How to work out when you don't want to
When a friend joined the gym in accordance with her new year's resolution this year, I was shocked to see how often she would skip days due to "not feeling like it." While this feeling of unwillingness was valid because people have busy lives, it was still a massive roadblock to our improved quality of life.
Even though it may feel like the lack of motivation is here for good, there are things we can work on to better adjust to days when our body feels like quitting exercise, or worse, despising it all together.
Don't make your goal superficial
Working out does not only have to be about achieving a specific look. When we give our individual arbitrary goals more than their fair share of importance, the initial objective to channel better habits into our lives becomes the very thing that may discourage us from it. Over time we get to realize that the benefits of simply staying on the move will tally out the satisfaction of looking a certain way. We don't want ourselves to stop being healthy once we get our results so why make exercise solely about the dream body?
Remind yourself of the other benefits
Exercise is known to be one of the most rewarding activities for the body. Studies show that exercising can positively impact our overall well-being by improving nearly all aspects of our health. This can include the prevention of major health adversities such as lowering risks of life-threatening diseases, degenerating muscles and bones, and mental health disorders.
Change your surroundings
If we are deciding whether to work out while sitting on a sofa with the television on, chances are we will resort to immediate comfort. As a result, we fail in overcoming our slump. It's fair to say that it may not be the best environment for a mental paradigm shift.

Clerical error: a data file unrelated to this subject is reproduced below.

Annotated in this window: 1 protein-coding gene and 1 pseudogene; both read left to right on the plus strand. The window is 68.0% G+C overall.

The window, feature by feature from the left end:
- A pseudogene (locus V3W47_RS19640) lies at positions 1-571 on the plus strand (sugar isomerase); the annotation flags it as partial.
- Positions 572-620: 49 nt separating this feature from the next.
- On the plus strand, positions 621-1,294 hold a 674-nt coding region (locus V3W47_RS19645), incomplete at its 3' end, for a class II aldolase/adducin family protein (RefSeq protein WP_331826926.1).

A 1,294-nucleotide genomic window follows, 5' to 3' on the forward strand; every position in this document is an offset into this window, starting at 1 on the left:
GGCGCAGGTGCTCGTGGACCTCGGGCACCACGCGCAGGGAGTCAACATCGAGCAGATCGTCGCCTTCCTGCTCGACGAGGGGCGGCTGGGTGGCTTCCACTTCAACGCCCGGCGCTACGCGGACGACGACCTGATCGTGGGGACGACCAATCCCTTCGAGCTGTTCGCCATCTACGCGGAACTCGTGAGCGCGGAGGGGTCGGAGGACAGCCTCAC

To avoid the sloth trap, we need to manoeuvre ourselves into situations where we are more likely to work out. Sometimes simply putting on running shoes can mentally propel us towards getting out of the house for a walk.
Don't do it alone
It's easy to back out of things when we do it alone, especially if the task at hand requires physical labor. Avoiding exercise due to not having enough time or not finding it particularly joyful is very common as well.
Chances are friends, family, and other people we know may be facing the same mental battles of gearing up to stay active. This presents the opportunity to unite and tackle the issue together. Holding yourself and others accountable can be incredibly motivational and effective.
There are lots of other little ways we can trick ourselves to start working out but it all comes down to our intrinsic motivation. Once we can swim pasts the initial days of wrestling between the mind and body, we can finally turn it into a habit. Once we fit the habits into our lifestyle, "not feeling like it" will be a thing of the past.
The writer of this article is still waiting for her friend to come back and join her at the gym. Feel free to reach out to her at @[email protected]